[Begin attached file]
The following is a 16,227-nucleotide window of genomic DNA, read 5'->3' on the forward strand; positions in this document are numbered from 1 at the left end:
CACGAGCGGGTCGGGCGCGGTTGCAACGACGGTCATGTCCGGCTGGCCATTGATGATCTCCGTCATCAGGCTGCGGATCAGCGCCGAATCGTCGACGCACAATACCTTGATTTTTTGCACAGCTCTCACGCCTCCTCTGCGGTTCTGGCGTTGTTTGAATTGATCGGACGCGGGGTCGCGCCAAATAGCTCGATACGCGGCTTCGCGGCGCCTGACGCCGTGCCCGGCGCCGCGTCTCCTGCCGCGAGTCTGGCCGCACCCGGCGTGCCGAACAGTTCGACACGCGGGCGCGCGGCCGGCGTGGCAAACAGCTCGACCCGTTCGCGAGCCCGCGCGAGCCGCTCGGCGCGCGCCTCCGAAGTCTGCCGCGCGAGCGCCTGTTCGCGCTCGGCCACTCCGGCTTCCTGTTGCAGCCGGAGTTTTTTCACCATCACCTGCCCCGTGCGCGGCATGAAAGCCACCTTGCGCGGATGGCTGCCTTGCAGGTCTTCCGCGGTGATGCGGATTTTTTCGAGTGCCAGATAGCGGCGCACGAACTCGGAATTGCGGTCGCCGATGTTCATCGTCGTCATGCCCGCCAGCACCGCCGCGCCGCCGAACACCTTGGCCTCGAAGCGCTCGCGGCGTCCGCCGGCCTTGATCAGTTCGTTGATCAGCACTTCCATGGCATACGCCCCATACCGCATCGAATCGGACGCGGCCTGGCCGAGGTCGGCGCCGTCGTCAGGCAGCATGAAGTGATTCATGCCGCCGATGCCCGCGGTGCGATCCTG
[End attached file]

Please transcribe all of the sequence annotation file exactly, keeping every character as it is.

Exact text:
The following is a 16,227-nucleotide window of genomic DNA, read 5'->3' on the forward strand; positions in this document are numbered from 1 at the left end:
CACGAGCGGGTCGGGCGCGGTTGCAACGACGGTCATGTCCGGCTGGCCATTGATGATCTCCGTCATCAGGCTGCGGATCAGCGCCGAATCGTCGACGCACAATACCTTGATTTTTTGCACAGCTCTCACGCCTCCTCTGCGGTTCTGGCGTTGTTTGAATTGATCGGACGCGGGGTCGCGCCAAATAGCTCGATACGCGGCTTCGCGGCGCCTGACGCCGTGCCCGGCGCCGCGTCTCCTGCCGCGAGTCTGGCCGCACCCGGCGTGCCGAACAGTTCGACACGCGGGCGCGCGGCCGGCGTGGCAAACAGCTCGACCCGTTCGCGAGCCCGCGCGAGCCGCTCGGCGCGCGCCTCCGAAGTCTGCCGCGCGAGCGCCTGTTCGCGCTCGGCCACTCCGGCTTCCTGTTGCAGCCGGAGTTTTTTCACCATCACCTGCCCCGTGCGCGGCATGAAAGCCACCTTGCGCGGATGGCTGCCTTGCAGGTCTTCCGCGGTGATGCGGATTTTTTCGAGTGCCAGATAGCGGCGCACGAACTCGGAATTGCGGTCGCCGATGTTCATCGTCGTCATGCCCGCCAGCACCGCCGCGCCGCCGAACACCTTGGCCTCGAAGCGCTCGCGGCGTCCGCCGGCCTTGATCAGTTCGTTGATCAGCACTTCCATGGCATACGCCCCATACCGCATCGAATCGGACGCGGCCTGGCCGAGGTCGGCGCCGTCGTCAGGCAGCATGAAGTGATTCATGCCGCCGATGCCCGCGGTGCGATCCTG